While vague, I think it's safe to say that the author meant this only for HP.

My first HDTV was a 50" Samsung DLP and I did not like it. I exchanged it for the highest-end Samsung, but it was still disappointing. While better than LCDs of the time, it just couldn't cut it. Frustrated, I decided to take home a plasma... and I haven't looked back since.

The only DLP I would ever consider at this point would be an ultra-high-end front-projector.

RE: A bit early...
By Snoop on 1/5/2007 10:10:40 AM , Rating: 2
I was impressed by my friends 50" Samsung DLP, that was until I bought a 50" Plasma, which just smokes the samsung on PQ, viewing angle, and odviously the size.

RE: A bit early...
By bigboxes on 1/5/2007 10:41:13 AM , Rating: 3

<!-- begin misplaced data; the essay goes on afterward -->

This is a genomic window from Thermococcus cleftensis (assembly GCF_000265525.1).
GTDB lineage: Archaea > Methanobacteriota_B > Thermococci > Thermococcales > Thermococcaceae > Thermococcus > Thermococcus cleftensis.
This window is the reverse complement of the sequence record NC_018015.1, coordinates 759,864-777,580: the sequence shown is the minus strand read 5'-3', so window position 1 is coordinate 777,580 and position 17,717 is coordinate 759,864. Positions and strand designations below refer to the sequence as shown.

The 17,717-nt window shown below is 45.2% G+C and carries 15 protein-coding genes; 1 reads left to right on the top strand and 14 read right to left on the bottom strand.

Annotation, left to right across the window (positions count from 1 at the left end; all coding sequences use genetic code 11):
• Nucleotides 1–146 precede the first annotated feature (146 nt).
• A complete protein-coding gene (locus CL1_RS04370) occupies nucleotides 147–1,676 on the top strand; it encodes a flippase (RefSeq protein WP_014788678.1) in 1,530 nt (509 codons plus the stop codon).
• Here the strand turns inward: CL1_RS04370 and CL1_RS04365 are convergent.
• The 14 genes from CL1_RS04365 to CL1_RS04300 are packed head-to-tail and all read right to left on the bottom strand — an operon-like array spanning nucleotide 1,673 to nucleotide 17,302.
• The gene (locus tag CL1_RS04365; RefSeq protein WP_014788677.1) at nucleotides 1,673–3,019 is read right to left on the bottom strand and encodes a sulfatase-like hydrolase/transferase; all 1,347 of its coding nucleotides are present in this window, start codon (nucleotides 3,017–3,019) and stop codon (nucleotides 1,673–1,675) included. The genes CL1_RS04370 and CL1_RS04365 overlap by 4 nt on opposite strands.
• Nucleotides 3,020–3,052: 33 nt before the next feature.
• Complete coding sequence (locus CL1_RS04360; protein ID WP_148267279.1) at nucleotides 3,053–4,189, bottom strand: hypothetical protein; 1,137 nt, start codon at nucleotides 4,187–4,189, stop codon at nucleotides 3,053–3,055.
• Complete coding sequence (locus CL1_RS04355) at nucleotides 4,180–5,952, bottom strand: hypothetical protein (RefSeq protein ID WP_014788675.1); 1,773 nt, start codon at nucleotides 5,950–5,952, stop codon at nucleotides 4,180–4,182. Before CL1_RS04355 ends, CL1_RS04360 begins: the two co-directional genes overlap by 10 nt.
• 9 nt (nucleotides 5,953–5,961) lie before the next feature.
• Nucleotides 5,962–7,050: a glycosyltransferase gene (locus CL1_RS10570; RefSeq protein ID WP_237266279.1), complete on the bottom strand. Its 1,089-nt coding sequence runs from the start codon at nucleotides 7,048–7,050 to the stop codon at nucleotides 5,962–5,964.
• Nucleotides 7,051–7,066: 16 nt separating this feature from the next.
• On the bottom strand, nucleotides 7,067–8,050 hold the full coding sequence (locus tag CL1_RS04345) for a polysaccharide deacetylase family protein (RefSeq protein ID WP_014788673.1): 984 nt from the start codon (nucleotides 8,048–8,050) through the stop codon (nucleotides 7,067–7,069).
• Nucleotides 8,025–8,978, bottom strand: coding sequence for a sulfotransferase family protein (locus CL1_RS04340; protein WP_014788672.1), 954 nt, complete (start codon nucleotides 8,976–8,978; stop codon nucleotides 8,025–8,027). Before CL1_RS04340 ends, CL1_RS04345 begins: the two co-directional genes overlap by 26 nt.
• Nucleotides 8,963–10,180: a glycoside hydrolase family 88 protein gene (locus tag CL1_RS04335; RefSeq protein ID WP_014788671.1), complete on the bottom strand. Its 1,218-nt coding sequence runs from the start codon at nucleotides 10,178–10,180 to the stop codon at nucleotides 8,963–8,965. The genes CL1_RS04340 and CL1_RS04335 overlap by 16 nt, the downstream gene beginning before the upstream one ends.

The mirrors, the mirrors... what about the mirrors?! LOL


RE: A bit early...
By glennpratt on 1/5/2007 5:58:09 PM , Rating: 2
Please, more like RIP rear projection. DLP is still awesome. Their will never be a 70 ft plasma or LCD at your local cinema.

RE: A bit early...
By theslug on 1/5/2007 10:46:34 AM , Rating: 3
Do plasmas still suffer from burn-in problems or having to recharge it after 5 years or so?

RE: A bit early...
By theslug on 1/5/2007 11:02:29 AM , Rating: 2
Nevermind - just read the whole recharging thing is bogus.

RE: A bit early...
By Dustin25 on 1/5/2007 12:27:57 PM , Rating: 2
Good, welcome to the 90's slug. j/k

RE: A bit early...
By Aikouka on 1/5/2007 11:59:32 AM , Rating: 2
I like my Samsung 46" DLP more than my mom's 42" Samsung Plasma. At least my blacks don't look green :P. Plasmas do tend to look the crispest of all HDTVs that I've seen and I do think the 50" Samsung is a bit different from the 42" that I've personally worked with. I know I saw it in CC and it looked like quite the amazing set. If it wasn't around 2.5k, I may've picked that one up instead ;). For bang for the buck... I think DLP is probably the best though. My set only costs $1250 at Circuit City and it's so lightweight and great to use. I know I was a bit surprised to see the 42" plasma weighing about twice as much as the larger DLP.